• publish: 30 January 2016
  • time: 12:02 pm
  • category: International
  • No: 3162

‘Migrants’ deaths at the Aegean see increases at alarming rate’

The International Organization for Migration (IOM) warned on Friday that migrant deaths on the Aegean Sea route were increasing at an alarming rate.

The statement came following two fatal shipwrecks this week off the Greek islands of Kos and Samos, where more than 30 people died including 15 children according to the IOM, who believes more victims are missing.

‎”The deaths on this route are increasing at an alarming rate. Just looking at my notes from the last few briefings, two weeks ago, we reported 50 had died on this route, a week later 95, a few days after that almost 160, so it’s doubling almost every time I come here and as of today 218. As point reference, there weren’t this many deaths on the Aegean side of the Mediterranean last year until the middle of September,” a spokesman for the IOM, Joel Millman, said.

The victims and survivors from Thursday’s shipwreck are all Kurds and Iraqis according to the IOM, who reported that a survey from this week of migrants and refugees arriving in Greece revealed that 90 percent were from Syria, Iraq or Afghanistan. Tolo News reported.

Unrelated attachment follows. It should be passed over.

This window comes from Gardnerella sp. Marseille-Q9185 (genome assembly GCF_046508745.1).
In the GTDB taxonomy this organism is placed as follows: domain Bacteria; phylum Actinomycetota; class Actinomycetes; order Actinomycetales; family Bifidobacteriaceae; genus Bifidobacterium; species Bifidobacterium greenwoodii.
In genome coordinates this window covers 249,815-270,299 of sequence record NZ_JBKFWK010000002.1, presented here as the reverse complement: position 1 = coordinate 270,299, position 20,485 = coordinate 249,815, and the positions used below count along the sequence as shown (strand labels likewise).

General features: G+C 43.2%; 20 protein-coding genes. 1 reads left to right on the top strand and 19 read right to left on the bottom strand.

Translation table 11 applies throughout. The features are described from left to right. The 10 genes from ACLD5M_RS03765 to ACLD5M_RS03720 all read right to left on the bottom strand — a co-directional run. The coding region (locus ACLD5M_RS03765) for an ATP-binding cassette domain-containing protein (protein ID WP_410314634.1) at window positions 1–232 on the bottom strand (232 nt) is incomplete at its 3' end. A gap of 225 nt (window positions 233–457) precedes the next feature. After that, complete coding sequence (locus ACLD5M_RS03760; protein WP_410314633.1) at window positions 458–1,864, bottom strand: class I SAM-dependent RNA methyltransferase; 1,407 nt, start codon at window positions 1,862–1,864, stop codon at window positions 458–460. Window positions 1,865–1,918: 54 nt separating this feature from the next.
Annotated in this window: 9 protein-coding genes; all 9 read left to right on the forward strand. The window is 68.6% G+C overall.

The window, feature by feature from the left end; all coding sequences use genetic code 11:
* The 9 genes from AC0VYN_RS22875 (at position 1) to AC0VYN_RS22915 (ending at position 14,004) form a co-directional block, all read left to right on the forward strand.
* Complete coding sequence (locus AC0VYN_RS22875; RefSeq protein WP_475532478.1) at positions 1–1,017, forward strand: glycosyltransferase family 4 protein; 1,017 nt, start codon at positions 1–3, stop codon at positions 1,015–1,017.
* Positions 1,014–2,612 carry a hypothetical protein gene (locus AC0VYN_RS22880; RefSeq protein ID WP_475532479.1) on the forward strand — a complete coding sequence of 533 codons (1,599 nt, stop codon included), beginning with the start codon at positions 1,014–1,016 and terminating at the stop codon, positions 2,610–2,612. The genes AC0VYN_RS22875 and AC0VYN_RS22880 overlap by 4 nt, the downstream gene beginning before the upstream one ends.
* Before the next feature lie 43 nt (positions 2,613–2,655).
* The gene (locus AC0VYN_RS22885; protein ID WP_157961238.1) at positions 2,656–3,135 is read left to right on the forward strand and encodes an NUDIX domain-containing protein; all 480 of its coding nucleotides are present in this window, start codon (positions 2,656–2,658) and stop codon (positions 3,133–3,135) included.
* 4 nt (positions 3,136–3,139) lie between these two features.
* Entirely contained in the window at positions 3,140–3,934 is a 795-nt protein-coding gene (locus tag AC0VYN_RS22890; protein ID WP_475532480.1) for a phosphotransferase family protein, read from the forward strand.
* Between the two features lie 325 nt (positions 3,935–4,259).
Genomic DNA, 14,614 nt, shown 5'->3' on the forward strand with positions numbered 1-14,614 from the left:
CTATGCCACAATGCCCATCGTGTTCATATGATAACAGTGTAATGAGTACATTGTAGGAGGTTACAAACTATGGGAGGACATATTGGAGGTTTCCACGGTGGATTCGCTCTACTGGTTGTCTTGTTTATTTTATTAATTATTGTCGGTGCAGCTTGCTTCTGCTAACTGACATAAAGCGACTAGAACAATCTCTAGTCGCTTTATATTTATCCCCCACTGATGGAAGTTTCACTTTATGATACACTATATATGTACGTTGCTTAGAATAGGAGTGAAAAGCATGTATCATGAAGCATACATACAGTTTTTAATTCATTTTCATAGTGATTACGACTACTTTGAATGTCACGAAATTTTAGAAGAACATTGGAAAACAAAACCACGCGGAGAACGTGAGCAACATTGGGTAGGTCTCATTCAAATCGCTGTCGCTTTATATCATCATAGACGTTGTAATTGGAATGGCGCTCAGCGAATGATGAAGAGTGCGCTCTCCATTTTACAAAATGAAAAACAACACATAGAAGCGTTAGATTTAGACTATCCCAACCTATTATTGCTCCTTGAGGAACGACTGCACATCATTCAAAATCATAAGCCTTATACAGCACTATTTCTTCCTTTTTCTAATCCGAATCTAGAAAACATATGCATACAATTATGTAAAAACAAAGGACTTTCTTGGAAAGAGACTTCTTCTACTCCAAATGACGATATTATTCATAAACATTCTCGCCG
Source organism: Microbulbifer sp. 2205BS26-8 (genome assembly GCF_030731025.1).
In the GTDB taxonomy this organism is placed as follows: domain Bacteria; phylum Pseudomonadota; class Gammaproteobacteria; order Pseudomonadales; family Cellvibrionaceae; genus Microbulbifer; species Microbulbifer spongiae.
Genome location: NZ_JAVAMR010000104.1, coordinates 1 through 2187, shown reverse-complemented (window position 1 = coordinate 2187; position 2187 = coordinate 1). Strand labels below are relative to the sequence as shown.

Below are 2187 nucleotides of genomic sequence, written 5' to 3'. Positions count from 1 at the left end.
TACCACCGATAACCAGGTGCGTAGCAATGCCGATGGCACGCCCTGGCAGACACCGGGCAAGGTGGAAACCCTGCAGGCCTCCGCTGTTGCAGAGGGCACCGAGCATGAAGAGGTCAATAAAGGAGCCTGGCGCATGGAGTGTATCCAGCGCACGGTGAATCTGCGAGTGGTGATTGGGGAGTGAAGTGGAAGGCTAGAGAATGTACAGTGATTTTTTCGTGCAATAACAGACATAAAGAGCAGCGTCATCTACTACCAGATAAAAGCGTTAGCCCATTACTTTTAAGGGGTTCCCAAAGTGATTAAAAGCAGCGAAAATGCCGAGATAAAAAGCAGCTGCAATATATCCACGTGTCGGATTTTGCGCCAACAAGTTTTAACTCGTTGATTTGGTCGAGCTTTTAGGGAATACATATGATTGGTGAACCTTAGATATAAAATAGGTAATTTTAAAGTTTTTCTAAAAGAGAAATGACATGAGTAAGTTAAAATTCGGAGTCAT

The IOM said that they were alarmed by the size of the boat that sank on Thursday, which was made of wood and had 65 migrant passengers though it was designed to carry only 30 people.

Millman added that the severe overcrowding of the ships could mean smugglers believe that the Aegean Sea route will not remain open much longer.

‎”Clearly something has changed because these boats are less sea worthy and they seem to be leaving packed in greater numbers, so that speaks to perhaps a panic in the market that this is not going to last much longer,” he said.

More than 900,000 people fleeing Syria, Afghanistan and other war-torn or impoverished countries arrived in Greece from Turkey last year, often risking the short but dangerous sea crossing in overloaded boats.

The inflow has continued unabated through the winter months despite the cold conditions and choppy sea, with about 2,000 people landing on Greece’s islands a day, according to data by the United Nations’ refugee agency, UNHCR.

The 218 deaths on the route linking Turkey to Greece in the first four weeks of January 2016 are almost four times those recorded last year through mid-August. During the whole of 2015, some 805 migrants and refugees perished in these waters.

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